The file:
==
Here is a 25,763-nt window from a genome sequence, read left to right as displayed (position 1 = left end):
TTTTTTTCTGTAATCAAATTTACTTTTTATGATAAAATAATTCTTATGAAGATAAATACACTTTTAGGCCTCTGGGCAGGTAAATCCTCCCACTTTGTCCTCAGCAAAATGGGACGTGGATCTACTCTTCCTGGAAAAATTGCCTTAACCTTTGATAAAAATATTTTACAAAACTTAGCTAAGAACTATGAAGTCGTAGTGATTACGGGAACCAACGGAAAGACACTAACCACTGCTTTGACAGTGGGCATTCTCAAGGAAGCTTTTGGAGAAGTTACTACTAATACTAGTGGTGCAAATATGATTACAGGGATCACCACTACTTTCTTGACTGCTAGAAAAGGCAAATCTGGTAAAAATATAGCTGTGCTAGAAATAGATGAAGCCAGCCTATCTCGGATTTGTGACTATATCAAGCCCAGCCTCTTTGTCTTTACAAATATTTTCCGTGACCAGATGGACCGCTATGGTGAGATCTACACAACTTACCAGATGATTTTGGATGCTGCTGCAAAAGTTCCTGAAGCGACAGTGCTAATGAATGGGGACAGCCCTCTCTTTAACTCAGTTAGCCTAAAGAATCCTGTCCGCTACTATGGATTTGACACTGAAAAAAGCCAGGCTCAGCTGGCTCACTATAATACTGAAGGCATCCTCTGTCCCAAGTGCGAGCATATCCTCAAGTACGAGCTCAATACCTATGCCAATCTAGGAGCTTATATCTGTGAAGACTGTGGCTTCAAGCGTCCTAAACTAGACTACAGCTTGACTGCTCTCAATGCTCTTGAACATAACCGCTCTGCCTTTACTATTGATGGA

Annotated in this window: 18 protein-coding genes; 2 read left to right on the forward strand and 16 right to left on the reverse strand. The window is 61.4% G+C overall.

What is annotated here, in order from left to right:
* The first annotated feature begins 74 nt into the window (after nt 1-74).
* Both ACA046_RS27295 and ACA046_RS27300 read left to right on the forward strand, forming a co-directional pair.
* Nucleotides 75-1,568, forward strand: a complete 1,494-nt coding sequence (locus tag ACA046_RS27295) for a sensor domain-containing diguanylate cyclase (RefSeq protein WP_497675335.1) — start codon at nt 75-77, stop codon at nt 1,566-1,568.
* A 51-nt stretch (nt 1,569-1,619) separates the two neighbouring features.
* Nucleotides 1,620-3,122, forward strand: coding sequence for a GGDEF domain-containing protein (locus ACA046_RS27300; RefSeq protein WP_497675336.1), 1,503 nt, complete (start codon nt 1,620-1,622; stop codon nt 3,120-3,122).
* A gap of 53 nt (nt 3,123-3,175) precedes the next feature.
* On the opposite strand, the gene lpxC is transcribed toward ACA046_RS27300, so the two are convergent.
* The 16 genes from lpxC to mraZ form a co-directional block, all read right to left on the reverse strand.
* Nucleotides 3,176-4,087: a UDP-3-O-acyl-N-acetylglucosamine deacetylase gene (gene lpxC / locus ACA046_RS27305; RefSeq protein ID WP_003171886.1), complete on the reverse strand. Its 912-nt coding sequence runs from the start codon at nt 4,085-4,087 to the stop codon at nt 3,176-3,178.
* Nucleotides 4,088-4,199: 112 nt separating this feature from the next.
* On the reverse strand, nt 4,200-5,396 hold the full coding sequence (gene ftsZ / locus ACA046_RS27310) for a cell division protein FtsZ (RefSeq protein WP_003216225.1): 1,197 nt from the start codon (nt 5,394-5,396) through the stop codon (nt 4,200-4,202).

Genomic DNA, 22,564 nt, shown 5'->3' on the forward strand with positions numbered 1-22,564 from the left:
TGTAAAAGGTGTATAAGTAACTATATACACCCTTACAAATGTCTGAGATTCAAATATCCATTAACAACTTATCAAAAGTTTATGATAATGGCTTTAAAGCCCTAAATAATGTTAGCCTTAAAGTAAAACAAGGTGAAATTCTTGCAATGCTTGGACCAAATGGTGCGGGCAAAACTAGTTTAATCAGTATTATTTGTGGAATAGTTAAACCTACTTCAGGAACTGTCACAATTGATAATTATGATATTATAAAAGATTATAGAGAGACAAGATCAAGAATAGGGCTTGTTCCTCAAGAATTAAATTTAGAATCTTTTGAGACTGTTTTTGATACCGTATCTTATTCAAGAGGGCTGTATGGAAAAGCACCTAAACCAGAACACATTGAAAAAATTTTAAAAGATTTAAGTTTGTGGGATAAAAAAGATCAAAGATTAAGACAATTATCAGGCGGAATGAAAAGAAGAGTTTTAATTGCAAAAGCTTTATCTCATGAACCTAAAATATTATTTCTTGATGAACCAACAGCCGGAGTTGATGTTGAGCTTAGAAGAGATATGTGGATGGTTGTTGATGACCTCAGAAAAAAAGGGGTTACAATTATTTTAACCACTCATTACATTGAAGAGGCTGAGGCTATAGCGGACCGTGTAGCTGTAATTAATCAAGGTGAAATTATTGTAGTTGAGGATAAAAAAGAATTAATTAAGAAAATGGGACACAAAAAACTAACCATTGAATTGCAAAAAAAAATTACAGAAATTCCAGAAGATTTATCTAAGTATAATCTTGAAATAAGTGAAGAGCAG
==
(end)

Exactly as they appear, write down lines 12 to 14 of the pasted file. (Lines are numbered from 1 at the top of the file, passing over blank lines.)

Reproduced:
* The 16 genes from lpxC to mraZ form a co-directional block, all read right to left on the reverse strand.
* Nucleotides 3,176-4,087: a UDP-3-O-acyl-N-acetylglucosamine deacetylase gene (gene lpxC / locus ACA046_RS27305; RefSeq protein ID WP_003171886.1), complete on the reverse strand. Its 912-nt coding sequence runs from the start codon at nt 4,085-4,087 to the stop codon at nt 3,176-3,178.
* Nucleotides 4,088-4,199: 112 nt separating this feature from the next.